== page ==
These collaborations were fierce and enduring. Their experimental sounds, deep lyricism and iconic voices would not be silenced even when forced to leave their own country. Their creative brilliance together forged a new way of feeling, listening and responding to systems designed to mute different versions of life and truth. Take a look at some songs and videos from those who paved the way for this movement to take root. Clearly love and art endure.

Caetano Veloso & Gilberto Gil on music, Brazil & friendship – BBC News

Aquarela do brasil – Translation

Brazil my Brazilian Brazil
Mulato inzoneiro
I will sing you in my verses
Brazil, samba that gives
Bamboleio, which makes you swing
The Brazil of my love
Land of our Lord
Open the curtain of the past
Take the black mother from the savannah
Boot the Congo King in the Congo
Sing the troubadour again
Every song of your love
I want to see this lady walking
Through the halls dragging
Your lacy dress
This coconut tree that gives coconut
Hi where I tie my hammock
On clear moonlit nights
By these murmuring sources
Where I quench my thirst
Where the moon comes to play
Oh this beautiful and brown Brazil
It’s my Brazilian Brazil
Land of samba and tambourine
Brazil Good and delicious land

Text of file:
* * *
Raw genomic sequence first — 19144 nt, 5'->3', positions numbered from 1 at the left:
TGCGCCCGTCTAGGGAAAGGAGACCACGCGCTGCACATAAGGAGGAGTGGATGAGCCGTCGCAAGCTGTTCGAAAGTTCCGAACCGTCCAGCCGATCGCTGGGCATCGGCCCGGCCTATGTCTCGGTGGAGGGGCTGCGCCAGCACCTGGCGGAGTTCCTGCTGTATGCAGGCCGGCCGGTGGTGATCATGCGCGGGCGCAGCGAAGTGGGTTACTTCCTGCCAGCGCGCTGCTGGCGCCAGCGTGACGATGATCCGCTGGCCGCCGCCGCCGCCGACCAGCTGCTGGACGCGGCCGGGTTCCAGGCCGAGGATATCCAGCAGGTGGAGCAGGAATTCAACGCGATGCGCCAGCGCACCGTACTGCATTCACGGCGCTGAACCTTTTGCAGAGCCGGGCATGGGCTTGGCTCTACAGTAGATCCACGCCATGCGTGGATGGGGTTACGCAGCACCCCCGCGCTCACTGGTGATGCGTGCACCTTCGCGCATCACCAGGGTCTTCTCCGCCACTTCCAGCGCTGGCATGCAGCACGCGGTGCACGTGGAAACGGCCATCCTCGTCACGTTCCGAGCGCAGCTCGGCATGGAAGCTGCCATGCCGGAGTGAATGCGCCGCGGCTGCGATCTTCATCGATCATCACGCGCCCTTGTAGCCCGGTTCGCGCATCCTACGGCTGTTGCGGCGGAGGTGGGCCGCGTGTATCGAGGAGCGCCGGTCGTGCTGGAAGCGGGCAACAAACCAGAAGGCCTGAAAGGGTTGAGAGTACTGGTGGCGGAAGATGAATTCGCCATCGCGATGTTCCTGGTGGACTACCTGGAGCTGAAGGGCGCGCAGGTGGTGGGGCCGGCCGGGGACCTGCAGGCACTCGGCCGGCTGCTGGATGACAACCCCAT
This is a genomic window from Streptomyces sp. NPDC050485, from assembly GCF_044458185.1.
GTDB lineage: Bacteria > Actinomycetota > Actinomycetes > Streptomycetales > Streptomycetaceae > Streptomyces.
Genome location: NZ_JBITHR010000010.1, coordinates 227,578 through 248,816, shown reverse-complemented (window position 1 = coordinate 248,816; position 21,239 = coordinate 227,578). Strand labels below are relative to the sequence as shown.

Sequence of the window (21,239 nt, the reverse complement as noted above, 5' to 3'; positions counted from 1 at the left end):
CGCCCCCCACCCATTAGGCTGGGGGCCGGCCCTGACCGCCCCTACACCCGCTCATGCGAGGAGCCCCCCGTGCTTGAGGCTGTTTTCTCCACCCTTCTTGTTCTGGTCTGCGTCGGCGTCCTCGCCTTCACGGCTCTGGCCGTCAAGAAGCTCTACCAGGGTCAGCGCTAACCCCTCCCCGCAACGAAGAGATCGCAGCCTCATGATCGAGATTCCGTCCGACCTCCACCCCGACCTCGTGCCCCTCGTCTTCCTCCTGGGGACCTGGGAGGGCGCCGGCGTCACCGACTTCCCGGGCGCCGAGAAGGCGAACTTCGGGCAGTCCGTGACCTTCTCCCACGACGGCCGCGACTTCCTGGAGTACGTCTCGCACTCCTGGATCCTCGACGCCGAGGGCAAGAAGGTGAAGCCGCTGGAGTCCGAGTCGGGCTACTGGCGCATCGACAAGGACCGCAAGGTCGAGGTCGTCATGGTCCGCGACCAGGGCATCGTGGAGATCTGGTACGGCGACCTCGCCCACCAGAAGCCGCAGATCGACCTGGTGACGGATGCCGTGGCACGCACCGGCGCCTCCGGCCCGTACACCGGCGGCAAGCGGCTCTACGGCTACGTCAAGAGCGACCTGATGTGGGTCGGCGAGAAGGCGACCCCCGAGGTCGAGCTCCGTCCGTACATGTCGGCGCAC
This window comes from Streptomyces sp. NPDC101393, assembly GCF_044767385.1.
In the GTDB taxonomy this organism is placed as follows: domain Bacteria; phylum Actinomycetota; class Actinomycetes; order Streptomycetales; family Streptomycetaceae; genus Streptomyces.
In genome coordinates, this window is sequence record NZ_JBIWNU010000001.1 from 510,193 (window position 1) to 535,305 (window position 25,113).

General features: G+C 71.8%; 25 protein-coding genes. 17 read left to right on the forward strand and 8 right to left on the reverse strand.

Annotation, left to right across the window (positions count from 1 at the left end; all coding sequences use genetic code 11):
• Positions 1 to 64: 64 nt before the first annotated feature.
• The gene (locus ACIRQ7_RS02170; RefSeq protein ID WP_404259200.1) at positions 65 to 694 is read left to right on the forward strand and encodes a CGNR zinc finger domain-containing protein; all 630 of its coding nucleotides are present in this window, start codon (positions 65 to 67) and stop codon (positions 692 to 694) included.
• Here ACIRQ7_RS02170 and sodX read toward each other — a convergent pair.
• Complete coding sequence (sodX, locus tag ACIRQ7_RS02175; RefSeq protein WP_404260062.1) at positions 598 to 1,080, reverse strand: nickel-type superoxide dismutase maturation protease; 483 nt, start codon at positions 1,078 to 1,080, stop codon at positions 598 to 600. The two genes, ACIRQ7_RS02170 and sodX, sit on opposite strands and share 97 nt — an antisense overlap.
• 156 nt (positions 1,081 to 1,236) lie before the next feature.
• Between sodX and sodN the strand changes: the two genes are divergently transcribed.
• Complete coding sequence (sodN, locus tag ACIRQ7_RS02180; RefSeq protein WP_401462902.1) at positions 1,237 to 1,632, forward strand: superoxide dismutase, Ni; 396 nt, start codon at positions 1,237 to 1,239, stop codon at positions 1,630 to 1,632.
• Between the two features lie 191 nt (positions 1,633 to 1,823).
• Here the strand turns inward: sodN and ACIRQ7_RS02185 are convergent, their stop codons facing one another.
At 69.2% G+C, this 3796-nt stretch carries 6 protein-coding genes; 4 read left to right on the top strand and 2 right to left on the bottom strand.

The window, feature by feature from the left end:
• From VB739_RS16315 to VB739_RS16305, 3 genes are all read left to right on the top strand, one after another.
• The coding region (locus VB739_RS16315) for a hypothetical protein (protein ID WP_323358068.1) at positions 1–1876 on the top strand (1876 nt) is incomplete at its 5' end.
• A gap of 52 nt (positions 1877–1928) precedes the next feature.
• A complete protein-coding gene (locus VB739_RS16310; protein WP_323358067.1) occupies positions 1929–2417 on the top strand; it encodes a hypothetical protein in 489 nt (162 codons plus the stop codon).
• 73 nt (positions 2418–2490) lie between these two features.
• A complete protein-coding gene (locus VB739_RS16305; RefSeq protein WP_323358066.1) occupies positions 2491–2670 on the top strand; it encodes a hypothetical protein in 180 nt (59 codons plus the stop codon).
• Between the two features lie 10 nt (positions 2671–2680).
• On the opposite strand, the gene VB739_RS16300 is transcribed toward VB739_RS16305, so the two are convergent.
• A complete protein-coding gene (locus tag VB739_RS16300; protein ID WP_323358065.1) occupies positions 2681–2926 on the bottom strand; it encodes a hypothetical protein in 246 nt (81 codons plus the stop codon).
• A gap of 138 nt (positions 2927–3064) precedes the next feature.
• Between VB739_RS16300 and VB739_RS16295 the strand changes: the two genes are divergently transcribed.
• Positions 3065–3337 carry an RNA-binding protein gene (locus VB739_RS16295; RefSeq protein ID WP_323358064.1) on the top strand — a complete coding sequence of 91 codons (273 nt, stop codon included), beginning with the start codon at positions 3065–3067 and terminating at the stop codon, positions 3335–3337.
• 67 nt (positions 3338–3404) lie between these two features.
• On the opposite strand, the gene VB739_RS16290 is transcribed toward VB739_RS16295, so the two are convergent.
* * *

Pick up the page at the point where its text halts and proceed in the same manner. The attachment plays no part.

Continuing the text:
From the sestrosa brunette
Looking indifferent
Brazil, samba that gives
For the world to admire…

Caetano e Gil – Cinema Novo – Tropicália 2 – São Paulo 1993

A clip from Os Mutantes the movie

LEFT: Gil & Caetano in Picadilly Circus soon after becoming exiled from Brazil in 1969.

ABOVE: Gil & Caetano have a powerful and enduring friendship based in creative collaboration and experimental approaches to music and protest

Background photo is of colorful favelas (slums) in Brazil

Wednesday, August 19th

Dear Friends,
This week we are excited to introduce one of our talented Teaching Artists, Wendy Cohen.

In Wendy’s words: I have been teaching studio art classes at CSSMA since October 2019. On top of my teaching and curatorial practice, I am a visual artist specializing in sculptural textile installations and sculptural paintings. My work is currently on view in the exhibit Thoughts & Prayers at Chashama Matawan in NJ. As an educator I am passionate about helping kids and adults of all ages grow confidence in their creative voices, so I’m inspired by Church Street’s exploratory approach to arts education.

‘Jean Genet, Paris 1948’ by Brassai

Wendy sitting inside of her sculpture. Photograph by Evan Rensch

Wendy continues: One of my favorite artists is Sheila Pepe. I admire her experimental and playful use of crocheting as a form of sculpture and installation art. This image below is from her exhibit Hot Mess Formalism, which was organized by the Phoenix Museum of Art in 2017.